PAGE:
MONTGOMERY, AL (WSFA) - Alabama's State School Board of Education defied their president and governor's wishes by reaffirming a commitment to the Common Core Standards.
Gov. Robert Bentley had prepared a resolution to rescind the state's commitment to the standards which were established by the National Association of Governors. The United States Department of Education later linked federal education grants to participation in the program among other criteria. Governor Bentley characterized the Common Core Standards as another federal government overreach.
"We have given the federal government certain powers and anything beyond those powers belongs to the states" Gov. Bentley said before an audience of about 150 people which included school administrators and those for and against the standards.
The governor said about education goals and curricula, "That does not belong to the federal government. Education does not belong to the federal government it belongs to the states"
State board members were not afraid to push back on the state's chief executive.
"As it stands right now, I haven't seen any evidence to convince me otherwise from the vote we took a year ago" said Mary Scott Hunter who represents the Huntsville area on the board.
She also went into the propaganda that had been distributed around the state about what she described as a myth of federal intrusion on the state's public schools.
"When you promulgate materials that talk about homosexuality and Obama standards and you put these types of words out people believe you and you need to be really careful" Hunter said.
Another board member, Dr. Charles Elliott who represents the Decatur area, argued similarly that much of misinformation clouded the actual goal of the board: what's best for Alabama children.
"I haven't received one email or letter from someone who said they were concerned with Alabama's children" Elliott said.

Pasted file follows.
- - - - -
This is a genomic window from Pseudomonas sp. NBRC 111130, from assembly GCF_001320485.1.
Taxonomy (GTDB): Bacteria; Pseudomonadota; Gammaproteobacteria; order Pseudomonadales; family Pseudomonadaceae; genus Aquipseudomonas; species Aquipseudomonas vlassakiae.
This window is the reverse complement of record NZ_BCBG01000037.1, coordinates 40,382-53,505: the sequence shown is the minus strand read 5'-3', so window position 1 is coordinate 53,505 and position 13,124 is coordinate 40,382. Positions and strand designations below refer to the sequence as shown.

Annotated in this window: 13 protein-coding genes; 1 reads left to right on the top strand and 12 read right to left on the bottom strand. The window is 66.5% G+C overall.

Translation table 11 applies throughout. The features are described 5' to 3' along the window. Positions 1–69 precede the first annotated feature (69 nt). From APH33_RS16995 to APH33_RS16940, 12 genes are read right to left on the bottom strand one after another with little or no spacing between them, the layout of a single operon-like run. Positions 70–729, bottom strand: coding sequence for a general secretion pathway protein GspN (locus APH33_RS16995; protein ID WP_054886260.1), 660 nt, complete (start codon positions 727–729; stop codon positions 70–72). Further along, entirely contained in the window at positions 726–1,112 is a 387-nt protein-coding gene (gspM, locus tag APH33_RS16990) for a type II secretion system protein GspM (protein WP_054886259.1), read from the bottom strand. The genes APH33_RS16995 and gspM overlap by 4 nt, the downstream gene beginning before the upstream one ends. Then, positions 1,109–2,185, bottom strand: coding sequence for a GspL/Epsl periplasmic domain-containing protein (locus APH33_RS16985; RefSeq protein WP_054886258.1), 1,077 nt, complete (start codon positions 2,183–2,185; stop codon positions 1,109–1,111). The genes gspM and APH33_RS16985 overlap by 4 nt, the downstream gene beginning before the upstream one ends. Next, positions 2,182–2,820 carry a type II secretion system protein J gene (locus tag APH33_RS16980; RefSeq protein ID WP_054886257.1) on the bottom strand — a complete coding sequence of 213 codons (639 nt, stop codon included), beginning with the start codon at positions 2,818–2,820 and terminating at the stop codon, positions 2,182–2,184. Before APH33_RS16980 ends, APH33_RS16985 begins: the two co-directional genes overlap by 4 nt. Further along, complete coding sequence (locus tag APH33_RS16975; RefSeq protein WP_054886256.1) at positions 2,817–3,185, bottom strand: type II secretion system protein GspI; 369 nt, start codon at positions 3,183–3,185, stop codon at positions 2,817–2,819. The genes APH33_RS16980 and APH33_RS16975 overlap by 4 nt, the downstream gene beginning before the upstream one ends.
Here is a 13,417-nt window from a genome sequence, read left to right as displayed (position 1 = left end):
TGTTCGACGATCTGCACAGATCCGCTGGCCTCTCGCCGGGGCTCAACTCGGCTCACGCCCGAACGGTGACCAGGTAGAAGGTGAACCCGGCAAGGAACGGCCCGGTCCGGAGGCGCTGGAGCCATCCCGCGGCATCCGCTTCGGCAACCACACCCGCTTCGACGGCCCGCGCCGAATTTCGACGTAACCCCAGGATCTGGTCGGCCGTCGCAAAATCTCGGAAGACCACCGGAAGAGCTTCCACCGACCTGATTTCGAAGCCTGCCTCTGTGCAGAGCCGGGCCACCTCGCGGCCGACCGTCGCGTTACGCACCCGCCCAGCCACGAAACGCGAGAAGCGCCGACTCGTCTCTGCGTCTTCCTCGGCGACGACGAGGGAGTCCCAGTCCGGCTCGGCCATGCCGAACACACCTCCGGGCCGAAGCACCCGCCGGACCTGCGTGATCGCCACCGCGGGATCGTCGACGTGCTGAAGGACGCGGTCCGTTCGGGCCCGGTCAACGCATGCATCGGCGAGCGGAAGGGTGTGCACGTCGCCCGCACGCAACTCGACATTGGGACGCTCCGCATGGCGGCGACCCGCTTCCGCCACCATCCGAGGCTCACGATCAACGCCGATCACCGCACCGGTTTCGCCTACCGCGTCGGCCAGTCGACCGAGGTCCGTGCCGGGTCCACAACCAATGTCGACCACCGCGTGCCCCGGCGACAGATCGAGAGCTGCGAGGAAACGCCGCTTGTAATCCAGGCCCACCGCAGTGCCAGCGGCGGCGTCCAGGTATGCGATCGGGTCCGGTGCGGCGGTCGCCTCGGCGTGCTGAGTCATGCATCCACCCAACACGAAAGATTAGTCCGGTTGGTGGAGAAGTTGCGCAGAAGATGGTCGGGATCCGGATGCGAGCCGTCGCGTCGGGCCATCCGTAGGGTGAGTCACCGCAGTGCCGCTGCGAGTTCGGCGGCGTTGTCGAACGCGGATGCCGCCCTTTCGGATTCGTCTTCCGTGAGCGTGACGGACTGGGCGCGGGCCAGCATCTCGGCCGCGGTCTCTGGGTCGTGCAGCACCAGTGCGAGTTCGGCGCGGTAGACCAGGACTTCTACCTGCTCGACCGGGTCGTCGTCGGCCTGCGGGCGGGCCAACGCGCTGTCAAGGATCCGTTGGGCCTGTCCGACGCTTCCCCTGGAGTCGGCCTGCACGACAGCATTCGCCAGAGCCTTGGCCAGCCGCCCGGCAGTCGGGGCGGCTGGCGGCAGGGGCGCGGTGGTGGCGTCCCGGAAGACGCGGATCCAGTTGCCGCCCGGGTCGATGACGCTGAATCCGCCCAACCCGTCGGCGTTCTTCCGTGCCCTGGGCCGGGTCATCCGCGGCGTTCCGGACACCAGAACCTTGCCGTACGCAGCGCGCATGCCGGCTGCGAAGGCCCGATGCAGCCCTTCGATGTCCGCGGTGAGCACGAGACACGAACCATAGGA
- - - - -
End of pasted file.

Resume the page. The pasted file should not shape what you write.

Gov. Bentley later countered saying that the state has never had a governor who cared about children as much as he does.
Board members also argued that Alabama's current standards for public schools are simply woven into the Common Core Standards and that the national set is not the exclusive benchmark for the state.
Stephanie Bell, who represents parts of Montgomery, had been vocal earlier in the week about rescinding the Common Core Standards. She reiterated her stance at Thursday's meeting saying that Alabama's public schools had made major strides in recent years without the assistance or guidance of any sort of national standards.
State Sen. Dick Brewbaker, (R – Montgomery), had said earlier in the week that he couldn't reasonably support any sort of educational mandate without knowing the cost. Complying with the standards will lead to new textbooks but there is no assessment in place to assure compliance with the Common Standards. In other words, there is no federal government or Department of Education oversight.
45 states utilize the Common Core Standards. Minnesota, Virginia, Nebraska, Alaska, and Texas have decided in recent years against adopting them.
At perhaps the debate's climax, board vice president Randy McKinney presented a rival resolution to Gov. Bentley's. McKinney's resolution reaffirmed the state's commitment to them while making it clear that Alabama's State School Board of Education will be the only entity making any curriculum and goal decisions for the state's children.
Governor Bentley requested that last year's resolution be rescinded and the new resolution be adopted but a majority of board didn't want to do that.
In defending the decision the board made last year, when Gov. Bob Riley was the president of the board, McKinney said, "These are good standards. We want these standards. We raised the bar for education, for students of Alabama. We did the right thing."
The board eventually voted 6-3 to reaffirm its commitment to the Common Core Standards.
A previous version of this story was corrected. It mistakenly read that Wisconsin, not Minnesota had not adopted the Common Core Standards.